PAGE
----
Friday , Feb , 24 , 2012 Paul Eide

First Half NBA Awards

MVP- LeBron James

Pretty hard to argue with this one even if you aren’t a LeBron fan. The evolution of his post-up game has not only made him a better player, but has made the Heat a much better team. His .547% from the field is a career high, as are both his three point shooting percentage (.413% because he’s taking better shots) and rebounds (8.1 rpg). His entire overall game has improved which is pretty scary considering where he was to being with.

Most Improved Player Of The Year- Jeremy Lin

What a crazy 2 weeks it’s been for Jeremy Lin. He’s played great, made the Knicks a better team and is now the most popular dude in the world. Currently averaging 14.4 ppg and 5.8 apg, both numbers are huge improvements from his averages of 2.6 ppg and 1.4 apg a year ago.

Coach of the Year- Doug Collins

Though the Sixers have stumbled over the last couple weeks, Collins’ team still leads the Atlantic division by 4 games heading into the all-star break. Frank Vogel from the Indiana Pacers also deserves some consideration for leading the Pacers to an unexpected 21-12 record, including wins over the Mavericks, Bulls, Lakers, Orlando and Boston.

6th Man of the Year- James Harden

Harden heads into the All-Star break averaging 16.8 points, 3.7 assists and 4.1 rebounds per game and should be able to at least match that for the remainder of the season. Would the Thunder be a better team if he were actually starting? Especially considering how his game has improved again this season. Scary to imagine.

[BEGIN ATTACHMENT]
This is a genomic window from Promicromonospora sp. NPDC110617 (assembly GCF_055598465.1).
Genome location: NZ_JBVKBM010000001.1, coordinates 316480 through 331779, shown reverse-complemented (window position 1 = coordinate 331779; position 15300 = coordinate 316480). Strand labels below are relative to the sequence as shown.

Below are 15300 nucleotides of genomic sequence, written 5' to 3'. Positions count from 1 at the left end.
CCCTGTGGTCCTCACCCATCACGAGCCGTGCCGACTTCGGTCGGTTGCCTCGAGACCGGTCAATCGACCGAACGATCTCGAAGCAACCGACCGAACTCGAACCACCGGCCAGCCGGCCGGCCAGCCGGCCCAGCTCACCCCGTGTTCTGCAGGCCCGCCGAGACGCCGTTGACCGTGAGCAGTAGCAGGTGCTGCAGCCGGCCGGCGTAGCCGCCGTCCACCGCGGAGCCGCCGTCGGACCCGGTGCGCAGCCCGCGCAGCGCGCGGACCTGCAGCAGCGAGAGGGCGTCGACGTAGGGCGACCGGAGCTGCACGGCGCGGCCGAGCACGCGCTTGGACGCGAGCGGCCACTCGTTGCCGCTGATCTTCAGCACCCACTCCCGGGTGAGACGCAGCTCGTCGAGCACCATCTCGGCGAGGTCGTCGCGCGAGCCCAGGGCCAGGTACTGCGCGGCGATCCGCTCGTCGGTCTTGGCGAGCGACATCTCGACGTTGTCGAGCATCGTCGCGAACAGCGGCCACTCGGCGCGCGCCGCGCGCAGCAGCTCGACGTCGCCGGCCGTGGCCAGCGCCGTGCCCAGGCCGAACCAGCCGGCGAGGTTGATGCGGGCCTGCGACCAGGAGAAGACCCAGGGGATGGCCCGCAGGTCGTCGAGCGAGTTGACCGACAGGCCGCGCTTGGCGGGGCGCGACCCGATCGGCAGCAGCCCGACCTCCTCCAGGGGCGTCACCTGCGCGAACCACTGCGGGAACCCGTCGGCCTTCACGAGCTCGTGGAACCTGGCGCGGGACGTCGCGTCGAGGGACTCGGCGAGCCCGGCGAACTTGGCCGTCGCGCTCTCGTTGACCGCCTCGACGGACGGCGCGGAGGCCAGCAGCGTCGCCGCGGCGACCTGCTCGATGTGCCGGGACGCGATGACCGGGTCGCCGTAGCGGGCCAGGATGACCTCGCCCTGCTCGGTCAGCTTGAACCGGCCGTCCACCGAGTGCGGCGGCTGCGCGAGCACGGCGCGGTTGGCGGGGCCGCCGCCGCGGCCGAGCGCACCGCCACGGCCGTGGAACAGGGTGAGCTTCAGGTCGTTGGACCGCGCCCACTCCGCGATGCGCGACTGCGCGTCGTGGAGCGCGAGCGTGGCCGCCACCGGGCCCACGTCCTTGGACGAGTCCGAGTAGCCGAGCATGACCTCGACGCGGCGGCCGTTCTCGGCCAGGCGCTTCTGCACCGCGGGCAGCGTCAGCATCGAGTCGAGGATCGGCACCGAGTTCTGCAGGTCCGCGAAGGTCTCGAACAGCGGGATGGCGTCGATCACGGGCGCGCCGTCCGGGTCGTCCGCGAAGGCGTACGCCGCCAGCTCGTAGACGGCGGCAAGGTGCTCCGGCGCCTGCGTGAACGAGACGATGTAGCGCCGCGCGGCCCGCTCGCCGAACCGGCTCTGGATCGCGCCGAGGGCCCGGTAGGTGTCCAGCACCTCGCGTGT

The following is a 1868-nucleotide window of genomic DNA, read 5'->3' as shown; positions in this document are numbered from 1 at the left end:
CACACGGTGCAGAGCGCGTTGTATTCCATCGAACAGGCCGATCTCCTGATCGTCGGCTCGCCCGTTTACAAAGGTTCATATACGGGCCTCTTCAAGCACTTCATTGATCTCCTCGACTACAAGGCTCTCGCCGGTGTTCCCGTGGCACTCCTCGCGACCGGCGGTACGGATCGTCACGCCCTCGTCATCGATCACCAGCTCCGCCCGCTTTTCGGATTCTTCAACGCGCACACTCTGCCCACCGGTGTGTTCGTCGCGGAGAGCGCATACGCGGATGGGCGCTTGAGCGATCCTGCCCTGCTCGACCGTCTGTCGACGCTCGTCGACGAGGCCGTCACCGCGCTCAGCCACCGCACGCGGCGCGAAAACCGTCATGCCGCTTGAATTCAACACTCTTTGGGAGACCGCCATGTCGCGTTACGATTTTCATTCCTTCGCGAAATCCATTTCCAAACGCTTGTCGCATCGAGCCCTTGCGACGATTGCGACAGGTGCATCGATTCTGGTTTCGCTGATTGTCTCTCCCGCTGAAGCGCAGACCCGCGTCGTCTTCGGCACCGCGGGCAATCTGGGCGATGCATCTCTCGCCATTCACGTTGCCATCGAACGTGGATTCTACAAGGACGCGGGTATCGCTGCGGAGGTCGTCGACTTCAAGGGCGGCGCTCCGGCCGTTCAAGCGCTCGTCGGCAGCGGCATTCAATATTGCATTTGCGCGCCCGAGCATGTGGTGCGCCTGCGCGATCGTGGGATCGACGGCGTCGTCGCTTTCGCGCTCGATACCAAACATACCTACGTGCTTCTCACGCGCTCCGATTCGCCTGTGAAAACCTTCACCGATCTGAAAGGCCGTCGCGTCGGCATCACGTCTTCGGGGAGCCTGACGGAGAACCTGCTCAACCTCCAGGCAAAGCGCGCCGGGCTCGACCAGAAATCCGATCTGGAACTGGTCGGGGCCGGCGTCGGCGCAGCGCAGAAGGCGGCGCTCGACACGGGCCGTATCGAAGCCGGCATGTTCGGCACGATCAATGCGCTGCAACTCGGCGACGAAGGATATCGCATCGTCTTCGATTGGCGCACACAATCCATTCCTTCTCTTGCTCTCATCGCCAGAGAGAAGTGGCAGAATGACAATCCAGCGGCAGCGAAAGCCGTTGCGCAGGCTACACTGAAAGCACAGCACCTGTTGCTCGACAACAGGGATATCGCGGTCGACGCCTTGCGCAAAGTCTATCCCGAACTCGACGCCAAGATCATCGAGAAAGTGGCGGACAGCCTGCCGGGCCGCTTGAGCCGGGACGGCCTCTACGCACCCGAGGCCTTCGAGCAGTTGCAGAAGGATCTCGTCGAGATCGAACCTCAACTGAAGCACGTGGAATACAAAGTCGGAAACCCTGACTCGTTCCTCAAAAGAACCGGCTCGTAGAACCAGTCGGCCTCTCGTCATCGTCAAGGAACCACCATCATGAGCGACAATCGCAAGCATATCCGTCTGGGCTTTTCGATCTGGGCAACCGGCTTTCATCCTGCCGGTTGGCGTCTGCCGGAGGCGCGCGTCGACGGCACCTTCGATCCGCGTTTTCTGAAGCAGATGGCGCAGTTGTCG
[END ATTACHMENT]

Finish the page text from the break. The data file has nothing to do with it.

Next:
Rookie of the Year- Ricky Rubio

Personally, I’m amazed at how fast Ricky Rubio has transitioned to the NBA game. The extra year in Europe has certainly helped and he’s led the Timberwolves to a surprisingly successful start to the season. Not only does he do all the little things that an NBA PG needs to do, he is also putting up solid numbers. His 8.4 apg is fifth in the NBA and his 2.4 spg is second most in the NBA. Any sort of scoring that the Twolves get out of him has been a bonus and his 11.3 ppg average is more than anticipated thus far. The only thing he needs to improve is his shooting percentage (.375%) which should improve over the seaqson’s second half.

Defensive Player of the Year- Serge Ibaka

Ibaka is currently leading the NBA in blocked shots per game at 3.2 but that really only tells a fragment of how valuable he is as a defensive player. If they kept a stat called “shots altered per game”, Ibaka would be the hands down leader. His ability to cover space and get to shots that he seemingly should have no business getting to is what makes him so good.

What did I miss? Who do you think is better? Leave a comment below.

Image Credit: Keith Allison